Sacrifice's single player campaign consists of sets of 5 missions, one for each of five gods that the wizard can choose to work for. In addition to having different missions, each god also grants its own set of creatures for summoning and spells to be cast to the wizard. Not only does the player receive different spells from each god, but depending on which gods he chooses to support, the story changes drastically, creating several different endings. It is notable that once you serve a god, some other gods who see him/her as a rival may not provide you any chance to serve him later, hence limiting the gods you can choose and avoid a "triumph combination" of creatures and spells. As an incentive to completing various hidden objectives or simply performing brilliantly in-game, one of the five Gods can appear during or at the end of a mission, granting the player a special boon, the likes of which vary greatly. For instance, Stratos regularly grants players a boon of bonus mana points or speed. Other gods, like James can grant the player an increase in defense, or attack, in healing ability etc.
Sacrifice also possesses a bonus feature once the player has completed the game. The Player is allowed to choose their own character as a side rather than a God in multiplayer. The effect: The player's wizard develops according to the story line, keeping the benefits of boons and mixed creatures and spells, giving some players, an edge over regular players.
The resources (a common element in RTS games) in Sacrifice are souls and mana.
Mana is used for casting any spell, summoning creatures, and is an unlimited, slowly generating resource. A manafountain is a neutral structure existing on the map and cannot be created throughout the game, but provides mana for any players nearby. To claim a neutral manafountain to be your own one, you can summon a Manalith on it, so it will provide mana only for you and your friendly creatures. Manahoars, a summoned creature, can draw energy from your manaliths and give you mana even when you are at a distance from your manaliths.
Souls are used for summoning creatures, and are limited; no new souls can be created during the game. Souls cannot be destroyed unless a unit falls off the map, in which case the soul or souls contained in that creature is forever destroyed. Several creature abilities, such as Consume Soul and Rend Soul, also destroy the soul but are accompanied by other special effects.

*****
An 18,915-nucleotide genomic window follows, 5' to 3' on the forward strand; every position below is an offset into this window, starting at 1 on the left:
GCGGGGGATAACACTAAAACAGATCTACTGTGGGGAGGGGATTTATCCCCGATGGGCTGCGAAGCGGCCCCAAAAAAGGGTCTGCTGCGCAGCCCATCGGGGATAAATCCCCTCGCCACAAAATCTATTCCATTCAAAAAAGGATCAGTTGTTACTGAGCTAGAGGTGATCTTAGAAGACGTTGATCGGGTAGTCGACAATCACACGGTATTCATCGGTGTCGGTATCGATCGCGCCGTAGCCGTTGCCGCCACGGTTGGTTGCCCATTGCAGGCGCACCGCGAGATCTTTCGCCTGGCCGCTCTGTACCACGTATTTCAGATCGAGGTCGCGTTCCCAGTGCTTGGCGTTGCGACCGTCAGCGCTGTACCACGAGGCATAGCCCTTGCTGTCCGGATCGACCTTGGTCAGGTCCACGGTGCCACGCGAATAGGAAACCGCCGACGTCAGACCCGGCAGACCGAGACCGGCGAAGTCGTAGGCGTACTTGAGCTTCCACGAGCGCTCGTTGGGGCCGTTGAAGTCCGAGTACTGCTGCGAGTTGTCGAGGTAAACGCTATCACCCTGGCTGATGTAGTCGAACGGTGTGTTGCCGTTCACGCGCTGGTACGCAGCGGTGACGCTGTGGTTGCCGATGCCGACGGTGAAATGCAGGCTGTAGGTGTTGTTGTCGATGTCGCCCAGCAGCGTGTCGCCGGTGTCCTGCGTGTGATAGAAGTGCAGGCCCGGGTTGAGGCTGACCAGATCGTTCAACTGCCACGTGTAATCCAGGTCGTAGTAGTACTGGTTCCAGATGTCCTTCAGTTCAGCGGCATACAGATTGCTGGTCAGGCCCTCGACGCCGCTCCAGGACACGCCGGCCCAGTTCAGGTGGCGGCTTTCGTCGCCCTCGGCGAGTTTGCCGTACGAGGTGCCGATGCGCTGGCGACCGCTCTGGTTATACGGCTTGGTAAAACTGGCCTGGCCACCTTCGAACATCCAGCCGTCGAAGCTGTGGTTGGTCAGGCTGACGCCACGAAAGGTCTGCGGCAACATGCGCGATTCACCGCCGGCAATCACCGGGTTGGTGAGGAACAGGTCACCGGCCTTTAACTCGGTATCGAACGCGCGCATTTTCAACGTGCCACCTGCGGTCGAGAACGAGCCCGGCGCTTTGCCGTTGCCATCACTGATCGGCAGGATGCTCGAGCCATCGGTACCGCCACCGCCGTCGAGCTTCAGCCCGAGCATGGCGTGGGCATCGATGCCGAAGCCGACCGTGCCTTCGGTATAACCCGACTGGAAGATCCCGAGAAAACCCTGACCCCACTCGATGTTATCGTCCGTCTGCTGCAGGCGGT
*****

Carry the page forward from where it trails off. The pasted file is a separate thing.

Souls exist on the map in two forms: blue souls and red souls. Blue souls are either neutral souls that are placed on the map by the map makers waiting to be picked up by any wizard or souls that are released from the corpse of friendly creatures. These blue souls can be picked up directly by the wizard when he walks near them. Red souls are hostile souls that are released from the corpses of hostile creatures. Red souls cannot be picked up directly, and the wizard has to cast a spell Convert to summon a Sac doctor that will carry the corpse to its summoner's altar and carry out a ritual to purify the souls. During the transportation, the Sac doctor could be killed and the corpse released back to its former master.
The sole aim of this game to win, is to desecrate the enemy's altar. To do this, you have to approach your enemy's altar and cast a spell "Desecrate" with one of your creatures as a sacrifice. A group of Sac doctors will be summoned and perform a ritual to desecrate the altar. During the process, the enemy wizard will suffer damage sent from the ethereal realm. The stronger the creature you have sacrificed, the more the damage is. If he is killed during the process, the desecration is done. If any of the Sac doctors are killed, the desecration will be interrupted and your sacrifice offering will be released free.
A god's power can reveal itself in any part of the world except other god's capitals, in which the Ultimate Altar of that god was set up to collect the faith of the god's people, which is the primary necessity of every god. Gods also establish a connection between themselves and their wizards through a wizard's altar. Thus wizards are the manifestation of gods to accomplish the god's will. Wizards can never be truly killed if the connection exists, and the god can resurrect the wizard somewhere else. But if a wizard is killed and he has no altar (or no connection with their god) at the time of death, they are dead forever and cannot come back.